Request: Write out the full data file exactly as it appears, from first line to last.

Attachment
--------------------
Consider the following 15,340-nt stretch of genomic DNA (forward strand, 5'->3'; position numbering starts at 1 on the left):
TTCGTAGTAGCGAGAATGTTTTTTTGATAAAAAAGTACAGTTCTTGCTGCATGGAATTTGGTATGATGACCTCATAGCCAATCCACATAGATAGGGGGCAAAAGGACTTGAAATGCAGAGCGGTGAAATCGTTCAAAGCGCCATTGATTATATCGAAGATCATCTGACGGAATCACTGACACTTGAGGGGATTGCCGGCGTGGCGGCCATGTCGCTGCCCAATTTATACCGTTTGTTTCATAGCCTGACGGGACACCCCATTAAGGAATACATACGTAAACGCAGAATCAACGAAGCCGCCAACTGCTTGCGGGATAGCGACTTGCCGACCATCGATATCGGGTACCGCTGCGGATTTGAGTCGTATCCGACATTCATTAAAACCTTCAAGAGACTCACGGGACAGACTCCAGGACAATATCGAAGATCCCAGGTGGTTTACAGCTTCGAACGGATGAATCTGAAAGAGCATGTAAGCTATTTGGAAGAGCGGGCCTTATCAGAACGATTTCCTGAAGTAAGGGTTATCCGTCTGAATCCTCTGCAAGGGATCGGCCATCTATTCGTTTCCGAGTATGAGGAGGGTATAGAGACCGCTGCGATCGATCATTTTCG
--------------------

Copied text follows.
Consider the following 15,340-nt stretch of genomic DNA (forward strand, 5'->3'; position numbering starts at 1 on the left):
TTCGTAGTAGCGAGAATGTTTTTTTGATAAAAAAGTACAGTTCTTGCTGCATGGAATTTGGTATGATGACCTCATAGCCAATCCACATAGATAGGGGGCAAAAGGACTTGAAATGCAGAGCGGTGAAATCGTTCAAAGCGCCATTGATTATATCGAAGATCATCTGACGGAATCACTGACACTTGAGGGGATTGCCGGCGTGGCGGCCATGTCGCTGCCCAATTTATACCGTTTGTTTCATAGCCTGACGGGACACCCCATTAAGGAATACATACGTAAACGCAGAATCAACGAAGCCGCCAACTGCTTGCGGGATAGCGACTTGCCGACCATCGATATCGGGTACCGCTGCGGATTTGAGTCGTATCCGACATTCATTAAAACCTTCAAGAGACTCACGGGACAGACTCCAGGACAATATCGAAGATCCCAGGTGGTTTACAGCTTCGAACGGATGAATCTGAAAGAGCATGTAAGCTATTTGGAAGAGCGGGCCTTATCAGAACGATTTCCTGAAGTAAGGGTTATCCGTCTGAATCCTCTGCAAGGGATCGGCCATCTATTCGTTTCCGAGTATGAGGAGGGTATAGAGACCGCTGCGATCGATCATTTTCG